Sutter Coast Hospital CEO Mitch Hanna on Thursday will recommend another provider to replace EmCare Holdings in staffing its emergency department, according to hospital Administrator Carlos Priestly.

Depending on the hospital board’s action, Hanna will present his recommendation to medical staff leadership next week, Priestly told members of the Del Norte Healthcare District board on Tuesday.

“I’m not at liberty to disclose the specifics, but I want people to be aware we’re taking it quite seriously; we’ve done our due diligence,” Priestly said. “We’ve met with a number of different groups and we’re at a point where perhaps we can take the next step and the next step would be executing a contract with an emergency medicine group; a different group.”

Brought to the attention of the public by Dr. Greg Duncan shortly after he was sworn in on the Healthcare District Board in 2016, elected officials, including the Healthcare District, Crescent City Council, Del Norte County Board of Supervisors and Curry County Commissioners as well as Assemblyman Jim Wood have voiced concerns about EmCare, also known as Envision Healthcare, which operates out of network for most local insurers.

The healthcare district board, county supervisors and the Crescent City Council drafted a joint resolution urging the hospital to renegotiate its contract with EmCare.

Unsatisfied with Hanna’s response to the resolution, Supervisor Chris Howard in December sent a letter to Wood’s office. Wood’s office sent a letter to Del Norte County, stating the assemblyman intends to bring both parties together for a discussion, although an exact timeframe had not been determined.

On Tuesday, Priestly said that even after the hospital has contracted with another emergency room provider, it wouldn’t part with EmCare immediately.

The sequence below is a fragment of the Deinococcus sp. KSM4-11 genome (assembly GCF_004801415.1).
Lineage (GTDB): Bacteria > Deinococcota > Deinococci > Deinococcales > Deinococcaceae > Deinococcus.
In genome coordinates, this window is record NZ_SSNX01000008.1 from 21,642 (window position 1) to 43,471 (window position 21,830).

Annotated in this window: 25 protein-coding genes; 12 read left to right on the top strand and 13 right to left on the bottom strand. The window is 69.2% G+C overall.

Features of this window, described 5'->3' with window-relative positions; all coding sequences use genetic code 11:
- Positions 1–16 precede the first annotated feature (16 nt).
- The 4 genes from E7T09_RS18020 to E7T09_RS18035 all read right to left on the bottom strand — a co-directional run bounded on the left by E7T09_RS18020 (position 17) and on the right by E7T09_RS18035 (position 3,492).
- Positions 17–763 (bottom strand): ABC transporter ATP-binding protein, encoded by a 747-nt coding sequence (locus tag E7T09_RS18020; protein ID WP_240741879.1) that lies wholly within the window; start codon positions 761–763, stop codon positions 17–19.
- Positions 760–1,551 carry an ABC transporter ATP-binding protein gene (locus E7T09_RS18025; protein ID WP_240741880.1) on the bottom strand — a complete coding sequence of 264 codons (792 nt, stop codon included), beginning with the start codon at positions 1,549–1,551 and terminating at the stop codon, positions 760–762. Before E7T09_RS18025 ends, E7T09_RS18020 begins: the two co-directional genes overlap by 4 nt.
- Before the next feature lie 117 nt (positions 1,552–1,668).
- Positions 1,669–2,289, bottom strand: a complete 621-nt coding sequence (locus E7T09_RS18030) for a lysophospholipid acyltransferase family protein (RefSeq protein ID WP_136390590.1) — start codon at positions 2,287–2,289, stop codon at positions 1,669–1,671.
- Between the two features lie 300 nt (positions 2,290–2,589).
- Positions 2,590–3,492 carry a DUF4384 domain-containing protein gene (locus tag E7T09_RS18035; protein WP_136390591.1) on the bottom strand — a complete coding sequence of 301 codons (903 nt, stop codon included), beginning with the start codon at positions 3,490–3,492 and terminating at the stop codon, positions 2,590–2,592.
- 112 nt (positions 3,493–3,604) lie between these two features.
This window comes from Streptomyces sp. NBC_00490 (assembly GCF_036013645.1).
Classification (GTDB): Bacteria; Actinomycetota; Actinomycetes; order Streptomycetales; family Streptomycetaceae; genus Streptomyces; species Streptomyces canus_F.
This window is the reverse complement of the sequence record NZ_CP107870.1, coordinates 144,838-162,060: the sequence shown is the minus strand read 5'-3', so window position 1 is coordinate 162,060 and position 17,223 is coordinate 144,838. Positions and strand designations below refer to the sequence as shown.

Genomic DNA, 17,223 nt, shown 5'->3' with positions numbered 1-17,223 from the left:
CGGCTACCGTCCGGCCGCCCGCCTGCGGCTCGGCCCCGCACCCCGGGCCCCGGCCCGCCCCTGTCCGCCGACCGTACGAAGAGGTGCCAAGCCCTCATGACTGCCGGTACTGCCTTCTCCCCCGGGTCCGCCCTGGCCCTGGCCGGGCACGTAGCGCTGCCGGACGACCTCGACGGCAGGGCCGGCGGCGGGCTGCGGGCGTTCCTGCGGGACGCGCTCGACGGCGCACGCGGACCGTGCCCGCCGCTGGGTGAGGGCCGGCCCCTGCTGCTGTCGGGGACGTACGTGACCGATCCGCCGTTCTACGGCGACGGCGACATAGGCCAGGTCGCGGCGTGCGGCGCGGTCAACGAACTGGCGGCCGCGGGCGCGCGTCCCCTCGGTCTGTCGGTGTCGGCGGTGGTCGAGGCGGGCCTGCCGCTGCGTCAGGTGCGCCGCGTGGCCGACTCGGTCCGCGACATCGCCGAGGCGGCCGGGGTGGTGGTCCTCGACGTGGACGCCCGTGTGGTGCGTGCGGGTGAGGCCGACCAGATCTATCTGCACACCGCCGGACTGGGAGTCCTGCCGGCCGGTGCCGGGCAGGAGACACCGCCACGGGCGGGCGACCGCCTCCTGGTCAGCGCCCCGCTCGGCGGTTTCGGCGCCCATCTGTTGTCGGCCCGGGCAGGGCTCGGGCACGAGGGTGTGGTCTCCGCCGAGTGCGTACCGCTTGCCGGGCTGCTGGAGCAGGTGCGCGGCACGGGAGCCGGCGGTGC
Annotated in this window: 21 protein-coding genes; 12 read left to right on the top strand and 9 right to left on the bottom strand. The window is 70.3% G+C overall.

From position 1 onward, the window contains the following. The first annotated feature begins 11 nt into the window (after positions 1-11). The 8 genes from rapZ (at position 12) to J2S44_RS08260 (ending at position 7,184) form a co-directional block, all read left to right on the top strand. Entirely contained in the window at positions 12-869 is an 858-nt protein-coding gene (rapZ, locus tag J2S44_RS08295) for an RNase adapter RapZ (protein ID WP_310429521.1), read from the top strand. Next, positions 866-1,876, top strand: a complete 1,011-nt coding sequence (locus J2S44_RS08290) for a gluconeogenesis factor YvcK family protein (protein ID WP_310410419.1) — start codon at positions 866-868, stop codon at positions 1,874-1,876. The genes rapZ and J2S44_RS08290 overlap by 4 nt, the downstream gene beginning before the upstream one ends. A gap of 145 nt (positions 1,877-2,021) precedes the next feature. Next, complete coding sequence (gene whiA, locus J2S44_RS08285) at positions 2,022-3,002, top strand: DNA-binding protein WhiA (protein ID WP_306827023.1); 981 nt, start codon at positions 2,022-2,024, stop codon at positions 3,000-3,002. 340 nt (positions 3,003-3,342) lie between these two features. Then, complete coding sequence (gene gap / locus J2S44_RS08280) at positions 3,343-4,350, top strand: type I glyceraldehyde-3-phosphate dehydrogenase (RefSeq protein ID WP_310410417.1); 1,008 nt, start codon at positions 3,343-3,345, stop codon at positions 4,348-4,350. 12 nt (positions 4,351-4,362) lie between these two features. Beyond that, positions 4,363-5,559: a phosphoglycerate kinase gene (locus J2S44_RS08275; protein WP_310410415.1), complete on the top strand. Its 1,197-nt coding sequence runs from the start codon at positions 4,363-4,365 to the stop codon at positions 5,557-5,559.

“We have a contract where we need to give them a 90-day notice,” he said. “Secondly, every one of the medical groups we’ve spoken to — we’ve had four really serious conversations, (but) we’ve spoken with a lot more than four — they’ve all said it would take them about 90 days to ramp up.”

Priestly noted that at the healthcare district board’s meetings in February and January he reported on how busy the hospital has gotten. He said there were times when the hospital had exceeded its license for 49 beds, prompting Duncan and his colleague on the healthcare district board Dwayne Reichlin to recall the days when Sutter Health was working toward a Critical Access designation for Sutter Coast Hospital.

“There was another larger group that favored taking 24 beds out of service, putting a limit on the number of days a patient could stay and increasing charges on MediCare patients under the Critical Access program,” Duncan said. “The Critical Access application was subsequently rescinded by Sutter Health.”

Critical Access is a federal designation for rural hospitals that allows the facilities to receive considerably higher, cost-based reimbursements for Medicare patients, the Triplicate reported in March 2016. Such hospitals are required to have a maximum of 25 inpatient beds and a patient stay must be an average of 96 hours annually.

The hospital’s application for Critical Access status expired in 2016, the Triplicate reported. At the time, Hanna told the Triplicate there are no plans to reapply.

Duncan, who will meet with the hospital board today along with his colleague Dr. Kevin Caldwell, said when Critical Access was a possibility for Sutter Coast, a minority of people wanted the hospital to expand services so patients were treated in their communities. That group was especially hoping for dialysis services and an infusion center, Duncan said.

“Now we’re seeing that become a reality,” he told Priestly. “This is what I think the community wants to hear is the hospital is committed to expansion of services and the Critical Access days, I think, are behind us. I hope that’s a safe statement.”

Duncan added that he hopes to hear that reassurance from Sutter Health President and CEO Sarah Krevans.

Priestly remarked that the only time he hears the term Critical Access is when he attends healthcare district meetings. He said about three to four years ago, the hospital was transferring 65 patients a month to other facilities, however in the last two months the number of transfers have been in the low 30s.

“The other aspect that’s made it pretty daunting is that the times when we pick up the phone to call to transfer a patient, not only is Sutter Coast busy, but other institutions are busy as well,” Priestly said. “We’ve had patients who should have been transferred to other institutions. They’ve had to wait in our ER because there was not a bed available in the discipline they needed in Northern California.”

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